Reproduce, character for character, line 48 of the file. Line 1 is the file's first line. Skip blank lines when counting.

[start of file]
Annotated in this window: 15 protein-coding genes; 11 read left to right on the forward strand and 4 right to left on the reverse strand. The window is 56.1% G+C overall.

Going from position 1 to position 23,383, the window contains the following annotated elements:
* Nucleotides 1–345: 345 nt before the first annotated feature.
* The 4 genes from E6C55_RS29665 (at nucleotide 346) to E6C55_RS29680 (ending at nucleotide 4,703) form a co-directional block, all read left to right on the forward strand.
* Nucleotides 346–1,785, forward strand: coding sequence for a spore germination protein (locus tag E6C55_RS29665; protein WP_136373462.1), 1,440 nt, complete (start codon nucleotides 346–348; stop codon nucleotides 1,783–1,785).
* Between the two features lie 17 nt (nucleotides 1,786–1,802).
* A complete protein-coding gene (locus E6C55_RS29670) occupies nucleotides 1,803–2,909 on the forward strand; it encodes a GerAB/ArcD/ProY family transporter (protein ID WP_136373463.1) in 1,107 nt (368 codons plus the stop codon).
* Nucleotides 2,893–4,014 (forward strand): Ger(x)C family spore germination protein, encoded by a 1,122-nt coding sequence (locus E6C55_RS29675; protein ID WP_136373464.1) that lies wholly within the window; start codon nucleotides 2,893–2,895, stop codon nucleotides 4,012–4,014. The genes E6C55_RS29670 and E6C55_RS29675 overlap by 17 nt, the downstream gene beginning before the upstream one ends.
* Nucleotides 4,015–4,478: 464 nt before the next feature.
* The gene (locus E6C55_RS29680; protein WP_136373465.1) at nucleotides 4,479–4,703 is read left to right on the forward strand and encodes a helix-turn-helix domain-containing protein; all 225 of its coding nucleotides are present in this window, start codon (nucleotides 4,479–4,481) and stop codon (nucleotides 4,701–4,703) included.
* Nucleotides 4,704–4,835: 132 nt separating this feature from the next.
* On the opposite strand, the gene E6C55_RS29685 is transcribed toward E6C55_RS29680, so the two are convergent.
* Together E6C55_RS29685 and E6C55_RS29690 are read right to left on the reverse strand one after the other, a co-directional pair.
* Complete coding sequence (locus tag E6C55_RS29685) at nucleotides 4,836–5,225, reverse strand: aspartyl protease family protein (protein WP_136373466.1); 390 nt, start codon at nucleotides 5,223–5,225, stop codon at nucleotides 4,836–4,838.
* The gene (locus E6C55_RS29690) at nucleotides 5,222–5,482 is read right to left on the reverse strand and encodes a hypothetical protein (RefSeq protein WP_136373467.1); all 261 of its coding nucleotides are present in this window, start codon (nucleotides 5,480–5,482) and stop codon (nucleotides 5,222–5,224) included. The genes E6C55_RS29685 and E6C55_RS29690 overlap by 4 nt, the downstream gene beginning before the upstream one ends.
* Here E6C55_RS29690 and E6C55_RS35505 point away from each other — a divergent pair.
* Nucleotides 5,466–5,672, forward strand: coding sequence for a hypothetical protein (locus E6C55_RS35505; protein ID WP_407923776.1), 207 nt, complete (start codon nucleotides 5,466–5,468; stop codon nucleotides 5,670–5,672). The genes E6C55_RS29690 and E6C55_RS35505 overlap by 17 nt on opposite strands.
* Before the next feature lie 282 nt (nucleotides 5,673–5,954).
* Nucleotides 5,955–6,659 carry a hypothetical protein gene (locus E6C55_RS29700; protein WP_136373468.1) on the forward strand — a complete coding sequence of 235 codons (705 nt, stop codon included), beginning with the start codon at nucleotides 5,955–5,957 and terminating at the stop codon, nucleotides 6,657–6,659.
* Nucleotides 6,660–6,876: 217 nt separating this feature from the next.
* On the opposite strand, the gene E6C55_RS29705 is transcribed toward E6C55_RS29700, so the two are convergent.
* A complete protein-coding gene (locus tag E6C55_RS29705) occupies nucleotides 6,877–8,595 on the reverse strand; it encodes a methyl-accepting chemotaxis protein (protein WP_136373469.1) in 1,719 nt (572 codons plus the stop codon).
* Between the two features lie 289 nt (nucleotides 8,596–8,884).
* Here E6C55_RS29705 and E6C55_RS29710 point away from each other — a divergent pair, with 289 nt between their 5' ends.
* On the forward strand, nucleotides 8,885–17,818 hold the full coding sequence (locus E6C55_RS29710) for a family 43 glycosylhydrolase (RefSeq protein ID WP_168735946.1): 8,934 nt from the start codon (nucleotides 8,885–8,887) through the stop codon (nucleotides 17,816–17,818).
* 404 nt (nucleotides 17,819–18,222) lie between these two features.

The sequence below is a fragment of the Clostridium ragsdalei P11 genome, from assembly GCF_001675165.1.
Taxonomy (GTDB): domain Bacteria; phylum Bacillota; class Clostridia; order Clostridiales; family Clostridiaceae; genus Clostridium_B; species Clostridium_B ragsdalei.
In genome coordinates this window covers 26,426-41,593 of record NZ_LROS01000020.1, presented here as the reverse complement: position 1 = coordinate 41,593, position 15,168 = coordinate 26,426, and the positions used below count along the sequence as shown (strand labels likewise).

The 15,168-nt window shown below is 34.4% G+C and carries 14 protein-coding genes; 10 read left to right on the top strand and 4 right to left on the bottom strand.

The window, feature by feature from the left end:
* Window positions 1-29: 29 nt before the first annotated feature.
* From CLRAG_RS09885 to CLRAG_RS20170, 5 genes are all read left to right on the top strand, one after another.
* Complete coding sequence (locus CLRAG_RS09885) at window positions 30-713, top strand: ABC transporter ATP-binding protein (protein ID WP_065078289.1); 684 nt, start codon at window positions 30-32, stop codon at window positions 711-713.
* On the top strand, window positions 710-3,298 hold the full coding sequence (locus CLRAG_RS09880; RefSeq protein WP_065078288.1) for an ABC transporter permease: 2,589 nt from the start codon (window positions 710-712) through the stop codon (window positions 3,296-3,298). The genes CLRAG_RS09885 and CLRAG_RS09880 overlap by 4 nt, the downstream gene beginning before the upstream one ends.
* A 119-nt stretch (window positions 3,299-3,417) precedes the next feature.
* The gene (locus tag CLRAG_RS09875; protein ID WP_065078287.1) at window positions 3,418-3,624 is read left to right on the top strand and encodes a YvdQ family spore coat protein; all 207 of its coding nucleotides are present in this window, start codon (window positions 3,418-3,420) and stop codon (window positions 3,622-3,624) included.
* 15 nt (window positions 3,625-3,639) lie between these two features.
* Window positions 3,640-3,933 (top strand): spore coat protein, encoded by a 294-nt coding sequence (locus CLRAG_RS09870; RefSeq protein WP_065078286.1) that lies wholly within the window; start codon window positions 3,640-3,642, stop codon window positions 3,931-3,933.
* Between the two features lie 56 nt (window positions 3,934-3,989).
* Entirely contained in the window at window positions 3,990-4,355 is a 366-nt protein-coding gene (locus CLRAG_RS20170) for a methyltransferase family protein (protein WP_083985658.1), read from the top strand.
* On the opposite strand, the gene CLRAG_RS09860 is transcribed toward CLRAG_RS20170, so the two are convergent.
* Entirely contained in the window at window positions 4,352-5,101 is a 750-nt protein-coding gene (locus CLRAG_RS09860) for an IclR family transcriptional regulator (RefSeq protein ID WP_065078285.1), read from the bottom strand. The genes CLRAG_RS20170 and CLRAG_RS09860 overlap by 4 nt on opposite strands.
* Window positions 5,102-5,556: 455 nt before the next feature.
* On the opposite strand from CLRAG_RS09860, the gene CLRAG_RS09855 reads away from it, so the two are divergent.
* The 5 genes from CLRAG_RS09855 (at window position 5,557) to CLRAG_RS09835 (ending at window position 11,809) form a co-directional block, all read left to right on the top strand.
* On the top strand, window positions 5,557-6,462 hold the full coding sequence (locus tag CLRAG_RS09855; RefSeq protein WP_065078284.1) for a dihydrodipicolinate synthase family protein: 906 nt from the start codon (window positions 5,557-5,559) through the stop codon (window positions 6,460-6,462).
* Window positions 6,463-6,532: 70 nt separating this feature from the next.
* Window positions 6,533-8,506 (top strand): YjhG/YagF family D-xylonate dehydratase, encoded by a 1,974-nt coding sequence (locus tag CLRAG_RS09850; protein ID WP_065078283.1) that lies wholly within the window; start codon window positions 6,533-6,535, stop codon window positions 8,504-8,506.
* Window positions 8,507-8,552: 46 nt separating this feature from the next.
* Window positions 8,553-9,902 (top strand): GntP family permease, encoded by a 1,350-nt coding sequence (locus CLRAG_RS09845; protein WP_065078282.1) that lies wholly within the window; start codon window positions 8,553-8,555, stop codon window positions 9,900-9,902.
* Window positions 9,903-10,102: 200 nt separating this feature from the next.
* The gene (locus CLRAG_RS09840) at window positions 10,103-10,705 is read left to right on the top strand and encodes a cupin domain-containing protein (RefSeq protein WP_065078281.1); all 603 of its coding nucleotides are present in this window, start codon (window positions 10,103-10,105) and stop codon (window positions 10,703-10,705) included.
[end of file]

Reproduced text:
* Window positions 6,463-6,532: 70 nt separating this feature from the next.